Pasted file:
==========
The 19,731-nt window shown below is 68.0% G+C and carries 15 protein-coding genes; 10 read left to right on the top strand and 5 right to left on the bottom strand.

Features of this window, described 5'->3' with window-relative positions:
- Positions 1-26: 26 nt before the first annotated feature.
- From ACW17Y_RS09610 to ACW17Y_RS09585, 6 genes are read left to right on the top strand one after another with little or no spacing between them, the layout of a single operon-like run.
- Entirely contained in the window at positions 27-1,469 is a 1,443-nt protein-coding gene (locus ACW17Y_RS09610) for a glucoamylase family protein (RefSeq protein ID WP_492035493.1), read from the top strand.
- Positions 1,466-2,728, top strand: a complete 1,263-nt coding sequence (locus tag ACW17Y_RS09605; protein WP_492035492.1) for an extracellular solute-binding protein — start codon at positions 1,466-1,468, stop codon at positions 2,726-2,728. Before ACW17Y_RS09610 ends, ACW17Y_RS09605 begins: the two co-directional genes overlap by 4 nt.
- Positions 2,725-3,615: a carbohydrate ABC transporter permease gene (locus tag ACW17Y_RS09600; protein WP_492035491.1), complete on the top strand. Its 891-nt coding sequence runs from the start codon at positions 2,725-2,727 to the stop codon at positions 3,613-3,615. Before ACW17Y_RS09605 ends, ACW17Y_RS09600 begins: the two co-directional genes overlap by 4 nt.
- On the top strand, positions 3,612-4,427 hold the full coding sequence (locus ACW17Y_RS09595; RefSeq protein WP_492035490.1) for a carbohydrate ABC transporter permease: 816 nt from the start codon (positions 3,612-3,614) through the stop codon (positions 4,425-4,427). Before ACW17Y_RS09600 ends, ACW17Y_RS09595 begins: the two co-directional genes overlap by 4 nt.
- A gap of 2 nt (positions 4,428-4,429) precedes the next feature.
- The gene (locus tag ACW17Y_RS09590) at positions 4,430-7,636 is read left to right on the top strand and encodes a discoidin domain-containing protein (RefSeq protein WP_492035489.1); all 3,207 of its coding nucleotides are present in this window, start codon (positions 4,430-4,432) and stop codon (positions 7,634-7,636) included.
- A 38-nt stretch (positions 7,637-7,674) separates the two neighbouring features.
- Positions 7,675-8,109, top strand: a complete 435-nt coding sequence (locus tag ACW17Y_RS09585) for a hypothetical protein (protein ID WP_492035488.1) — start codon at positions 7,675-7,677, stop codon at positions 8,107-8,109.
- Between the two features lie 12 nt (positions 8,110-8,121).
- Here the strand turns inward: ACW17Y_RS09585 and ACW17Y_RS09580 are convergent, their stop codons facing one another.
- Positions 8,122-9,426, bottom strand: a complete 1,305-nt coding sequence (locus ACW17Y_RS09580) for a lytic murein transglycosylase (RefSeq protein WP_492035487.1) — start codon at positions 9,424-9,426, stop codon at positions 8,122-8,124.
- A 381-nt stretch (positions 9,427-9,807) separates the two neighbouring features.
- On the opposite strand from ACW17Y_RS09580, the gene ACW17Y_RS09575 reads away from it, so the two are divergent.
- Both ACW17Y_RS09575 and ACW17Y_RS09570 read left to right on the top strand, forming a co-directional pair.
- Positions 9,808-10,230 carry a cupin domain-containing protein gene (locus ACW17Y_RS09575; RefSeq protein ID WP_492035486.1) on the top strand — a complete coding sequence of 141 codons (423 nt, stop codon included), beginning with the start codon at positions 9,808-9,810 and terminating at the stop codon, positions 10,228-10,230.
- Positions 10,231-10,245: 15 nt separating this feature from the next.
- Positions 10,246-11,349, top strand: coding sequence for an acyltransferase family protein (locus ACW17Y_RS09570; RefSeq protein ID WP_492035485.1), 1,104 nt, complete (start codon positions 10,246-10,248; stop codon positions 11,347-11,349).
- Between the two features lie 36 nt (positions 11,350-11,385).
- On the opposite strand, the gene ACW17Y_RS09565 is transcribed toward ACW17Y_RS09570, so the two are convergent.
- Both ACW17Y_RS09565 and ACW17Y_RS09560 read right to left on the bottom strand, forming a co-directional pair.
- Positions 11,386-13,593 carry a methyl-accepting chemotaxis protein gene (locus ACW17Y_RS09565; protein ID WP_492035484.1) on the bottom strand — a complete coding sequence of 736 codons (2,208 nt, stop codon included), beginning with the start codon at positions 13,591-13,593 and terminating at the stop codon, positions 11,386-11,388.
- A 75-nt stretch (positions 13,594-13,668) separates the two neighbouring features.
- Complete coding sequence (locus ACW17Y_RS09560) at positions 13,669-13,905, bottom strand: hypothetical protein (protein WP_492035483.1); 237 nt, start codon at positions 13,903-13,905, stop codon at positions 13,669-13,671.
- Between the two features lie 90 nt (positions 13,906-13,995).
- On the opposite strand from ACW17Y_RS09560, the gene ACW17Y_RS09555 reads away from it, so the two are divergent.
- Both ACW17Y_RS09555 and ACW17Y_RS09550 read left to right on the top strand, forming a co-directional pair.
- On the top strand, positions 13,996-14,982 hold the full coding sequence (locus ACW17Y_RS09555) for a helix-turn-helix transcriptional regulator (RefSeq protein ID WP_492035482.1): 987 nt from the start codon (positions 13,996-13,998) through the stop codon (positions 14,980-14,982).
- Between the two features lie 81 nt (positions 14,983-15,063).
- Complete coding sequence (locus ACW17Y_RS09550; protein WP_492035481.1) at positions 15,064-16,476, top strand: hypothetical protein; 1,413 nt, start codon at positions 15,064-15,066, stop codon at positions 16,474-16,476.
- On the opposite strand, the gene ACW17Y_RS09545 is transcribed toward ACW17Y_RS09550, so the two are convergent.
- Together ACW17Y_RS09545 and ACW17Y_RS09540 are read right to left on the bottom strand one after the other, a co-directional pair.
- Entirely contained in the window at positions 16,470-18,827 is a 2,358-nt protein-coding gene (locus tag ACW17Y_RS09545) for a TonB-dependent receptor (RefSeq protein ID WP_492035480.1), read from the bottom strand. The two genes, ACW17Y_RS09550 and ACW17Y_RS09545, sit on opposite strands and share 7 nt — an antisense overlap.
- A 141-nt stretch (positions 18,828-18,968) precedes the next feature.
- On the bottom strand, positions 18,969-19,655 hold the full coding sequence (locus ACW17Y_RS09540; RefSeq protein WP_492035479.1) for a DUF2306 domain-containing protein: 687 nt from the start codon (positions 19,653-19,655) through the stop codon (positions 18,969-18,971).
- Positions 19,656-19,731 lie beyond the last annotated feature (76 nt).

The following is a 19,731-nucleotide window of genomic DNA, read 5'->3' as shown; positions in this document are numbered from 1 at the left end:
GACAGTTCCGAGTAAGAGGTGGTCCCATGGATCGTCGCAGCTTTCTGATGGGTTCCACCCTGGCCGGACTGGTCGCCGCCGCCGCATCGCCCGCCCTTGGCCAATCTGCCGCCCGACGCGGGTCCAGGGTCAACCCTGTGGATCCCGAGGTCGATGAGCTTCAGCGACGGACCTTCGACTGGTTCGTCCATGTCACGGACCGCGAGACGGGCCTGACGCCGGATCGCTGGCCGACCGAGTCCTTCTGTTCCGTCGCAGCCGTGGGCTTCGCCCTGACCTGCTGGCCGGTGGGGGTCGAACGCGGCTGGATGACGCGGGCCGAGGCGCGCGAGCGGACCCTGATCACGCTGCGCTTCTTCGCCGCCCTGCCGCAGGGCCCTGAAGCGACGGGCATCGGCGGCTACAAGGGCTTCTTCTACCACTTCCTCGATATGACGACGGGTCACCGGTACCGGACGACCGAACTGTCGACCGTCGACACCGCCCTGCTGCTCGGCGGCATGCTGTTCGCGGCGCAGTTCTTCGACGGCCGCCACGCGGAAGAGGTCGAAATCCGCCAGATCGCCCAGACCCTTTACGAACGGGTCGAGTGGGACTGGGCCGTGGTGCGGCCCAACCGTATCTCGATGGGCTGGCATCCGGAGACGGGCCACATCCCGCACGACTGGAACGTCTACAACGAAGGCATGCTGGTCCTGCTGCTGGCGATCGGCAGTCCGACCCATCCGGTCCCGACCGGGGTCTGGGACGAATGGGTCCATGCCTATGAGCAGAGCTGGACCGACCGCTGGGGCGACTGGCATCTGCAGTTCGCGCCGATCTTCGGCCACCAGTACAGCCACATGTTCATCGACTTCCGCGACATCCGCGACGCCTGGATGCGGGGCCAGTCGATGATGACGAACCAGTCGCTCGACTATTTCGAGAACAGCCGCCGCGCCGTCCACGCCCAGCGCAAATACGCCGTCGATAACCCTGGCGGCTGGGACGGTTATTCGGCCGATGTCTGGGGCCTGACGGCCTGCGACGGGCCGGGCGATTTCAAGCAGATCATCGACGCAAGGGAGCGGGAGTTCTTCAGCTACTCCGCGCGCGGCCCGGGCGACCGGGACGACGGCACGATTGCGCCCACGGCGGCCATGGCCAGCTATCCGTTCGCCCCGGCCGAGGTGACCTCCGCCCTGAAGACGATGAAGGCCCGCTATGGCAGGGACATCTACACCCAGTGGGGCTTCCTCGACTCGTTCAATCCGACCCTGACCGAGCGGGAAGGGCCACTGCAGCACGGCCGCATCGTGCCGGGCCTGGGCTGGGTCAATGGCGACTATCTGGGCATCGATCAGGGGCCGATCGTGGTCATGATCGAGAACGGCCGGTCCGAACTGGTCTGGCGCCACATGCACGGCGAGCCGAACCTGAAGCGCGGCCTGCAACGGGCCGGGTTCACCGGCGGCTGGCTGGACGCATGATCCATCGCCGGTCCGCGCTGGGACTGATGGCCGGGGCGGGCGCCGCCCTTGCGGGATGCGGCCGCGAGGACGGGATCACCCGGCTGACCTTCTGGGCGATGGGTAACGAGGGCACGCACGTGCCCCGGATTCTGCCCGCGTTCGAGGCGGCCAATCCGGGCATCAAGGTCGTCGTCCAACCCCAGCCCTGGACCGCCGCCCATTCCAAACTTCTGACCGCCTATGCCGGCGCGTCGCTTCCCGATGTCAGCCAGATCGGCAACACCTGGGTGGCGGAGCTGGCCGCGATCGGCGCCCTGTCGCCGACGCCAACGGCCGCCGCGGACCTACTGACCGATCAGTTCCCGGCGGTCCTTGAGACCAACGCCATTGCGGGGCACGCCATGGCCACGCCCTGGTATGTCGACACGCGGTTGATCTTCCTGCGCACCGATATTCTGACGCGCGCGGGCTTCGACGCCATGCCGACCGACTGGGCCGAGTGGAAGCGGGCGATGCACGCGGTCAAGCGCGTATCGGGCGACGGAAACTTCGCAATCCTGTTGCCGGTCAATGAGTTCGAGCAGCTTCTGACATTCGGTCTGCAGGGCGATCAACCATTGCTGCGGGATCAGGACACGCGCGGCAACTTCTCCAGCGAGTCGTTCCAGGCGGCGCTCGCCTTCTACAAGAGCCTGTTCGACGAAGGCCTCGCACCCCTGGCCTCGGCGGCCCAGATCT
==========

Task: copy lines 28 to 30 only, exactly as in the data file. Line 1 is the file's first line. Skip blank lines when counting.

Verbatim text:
- Between the two features lie 90 nt (positions 13,906-13,995).
- On the opposite strand from ACW17Y_RS09560, the gene ACW17Y_RS09555 reads away from it, so the two are divergent.
- Both ACW17Y_RS09555 and ACW17Y_RS09550 read left to right on the top strand, forming a co-directional pair.